Measurements of the water's surface taken after the exposure showed it was about 400 millisieverts, the company said. The air measured about 200 millisieverts. Testing on the water continues, officials said. Tokyo Electric and Japan's Nuclear and Industrial Safety Agency said Friday they did not know whether the water came from the tsunami or from water that has been pumped in to cool the reactor.

Japan's Health Ministry recently raised the maximum level of exposure for a person working to address the crisis at the nuclear plant from 100 millisieverts to 250 millisieverts per year. A person in an industrialized country is naturally exposed to 3 millisieverts a year.

If their exposure exceeds 250 millisieverts a year, workers will be prohibited from engaging in nuclear work, Edano said. "The situation differs from one case to another," he said, and labor laws also come into play when such cases are evaluated.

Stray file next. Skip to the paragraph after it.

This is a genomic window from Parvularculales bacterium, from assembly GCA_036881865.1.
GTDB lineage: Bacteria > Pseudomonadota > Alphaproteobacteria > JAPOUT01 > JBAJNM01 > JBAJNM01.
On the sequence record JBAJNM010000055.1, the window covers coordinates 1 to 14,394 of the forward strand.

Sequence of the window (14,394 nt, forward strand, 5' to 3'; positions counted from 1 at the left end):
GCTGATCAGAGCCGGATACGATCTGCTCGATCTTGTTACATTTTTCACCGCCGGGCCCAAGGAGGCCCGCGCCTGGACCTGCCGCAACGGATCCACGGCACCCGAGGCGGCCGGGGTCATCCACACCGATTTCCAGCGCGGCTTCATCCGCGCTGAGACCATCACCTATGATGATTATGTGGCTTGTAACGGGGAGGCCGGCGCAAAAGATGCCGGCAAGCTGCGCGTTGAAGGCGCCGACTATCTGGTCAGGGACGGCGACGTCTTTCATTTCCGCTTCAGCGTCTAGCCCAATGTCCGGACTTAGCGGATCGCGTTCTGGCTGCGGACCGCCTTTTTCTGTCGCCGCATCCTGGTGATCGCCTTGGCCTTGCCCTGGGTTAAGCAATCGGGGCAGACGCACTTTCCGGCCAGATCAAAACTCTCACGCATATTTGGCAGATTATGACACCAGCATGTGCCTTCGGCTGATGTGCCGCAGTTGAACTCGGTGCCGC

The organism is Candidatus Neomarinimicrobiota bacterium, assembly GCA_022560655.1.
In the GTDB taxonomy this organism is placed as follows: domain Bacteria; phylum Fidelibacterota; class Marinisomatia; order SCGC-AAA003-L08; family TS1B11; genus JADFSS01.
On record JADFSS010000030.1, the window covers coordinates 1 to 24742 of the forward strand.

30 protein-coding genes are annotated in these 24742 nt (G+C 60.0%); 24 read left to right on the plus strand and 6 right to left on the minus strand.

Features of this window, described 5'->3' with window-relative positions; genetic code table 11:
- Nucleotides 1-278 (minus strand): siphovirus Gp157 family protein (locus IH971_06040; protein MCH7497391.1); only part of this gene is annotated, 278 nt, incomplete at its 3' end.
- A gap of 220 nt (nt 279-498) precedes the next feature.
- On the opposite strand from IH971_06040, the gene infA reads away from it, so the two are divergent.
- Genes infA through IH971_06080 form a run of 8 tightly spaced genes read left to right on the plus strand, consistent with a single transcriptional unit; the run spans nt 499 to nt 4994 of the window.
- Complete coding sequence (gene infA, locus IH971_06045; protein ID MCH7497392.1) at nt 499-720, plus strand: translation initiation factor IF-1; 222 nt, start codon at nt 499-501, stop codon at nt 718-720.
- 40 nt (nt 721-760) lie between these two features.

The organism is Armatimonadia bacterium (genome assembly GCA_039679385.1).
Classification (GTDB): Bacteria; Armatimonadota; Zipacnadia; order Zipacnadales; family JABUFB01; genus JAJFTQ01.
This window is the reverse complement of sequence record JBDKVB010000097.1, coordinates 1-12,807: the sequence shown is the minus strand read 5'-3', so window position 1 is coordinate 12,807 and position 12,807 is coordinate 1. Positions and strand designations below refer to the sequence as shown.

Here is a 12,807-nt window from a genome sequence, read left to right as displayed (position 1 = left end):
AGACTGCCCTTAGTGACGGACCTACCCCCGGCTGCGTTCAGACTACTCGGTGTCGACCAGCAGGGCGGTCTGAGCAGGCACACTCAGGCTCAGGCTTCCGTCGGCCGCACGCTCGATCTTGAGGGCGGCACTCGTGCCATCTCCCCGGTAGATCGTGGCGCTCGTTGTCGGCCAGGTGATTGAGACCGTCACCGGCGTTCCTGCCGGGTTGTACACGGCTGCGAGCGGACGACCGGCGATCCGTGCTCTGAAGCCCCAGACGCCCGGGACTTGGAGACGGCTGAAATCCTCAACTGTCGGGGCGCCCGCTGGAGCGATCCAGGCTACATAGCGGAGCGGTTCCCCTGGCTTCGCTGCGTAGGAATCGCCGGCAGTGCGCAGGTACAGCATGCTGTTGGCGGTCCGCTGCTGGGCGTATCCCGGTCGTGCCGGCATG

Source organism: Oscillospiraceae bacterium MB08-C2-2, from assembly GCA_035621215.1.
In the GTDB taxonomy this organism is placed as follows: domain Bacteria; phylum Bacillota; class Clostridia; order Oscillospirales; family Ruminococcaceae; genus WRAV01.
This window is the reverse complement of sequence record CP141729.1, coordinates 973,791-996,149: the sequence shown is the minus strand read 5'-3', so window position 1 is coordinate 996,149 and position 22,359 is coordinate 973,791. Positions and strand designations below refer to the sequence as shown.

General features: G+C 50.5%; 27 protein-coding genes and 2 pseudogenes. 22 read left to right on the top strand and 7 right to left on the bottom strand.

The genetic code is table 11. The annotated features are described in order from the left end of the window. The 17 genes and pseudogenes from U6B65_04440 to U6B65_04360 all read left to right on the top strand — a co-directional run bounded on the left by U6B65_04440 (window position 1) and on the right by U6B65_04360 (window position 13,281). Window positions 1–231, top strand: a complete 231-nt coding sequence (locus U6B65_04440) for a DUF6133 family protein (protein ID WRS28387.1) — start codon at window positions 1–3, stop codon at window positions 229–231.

Decontamination will be a priority in treating the workers, said both Cox and Polanski. If radiation burns are present, they would be treated just like a regular burn, with a sterile dressing and antibiotics.

If burns are not present after a thorough washing, the workers' clothes would need to be checked for contamination, Cox said.

Tokyo Electric officials were asked why the workers did not evacuate the area amid rising radiation levels, as their dosimeters, which measure radiation exposure, are set to trigger an alarm when the level of 20 millisieverts is reached. Officials said that workers are told to leave, but ultimately it is their decision to do so.

CNN's Ashley Hayes, Sabriya Rice, Whitney Hurst and Ingrid Formanek contributed to this report.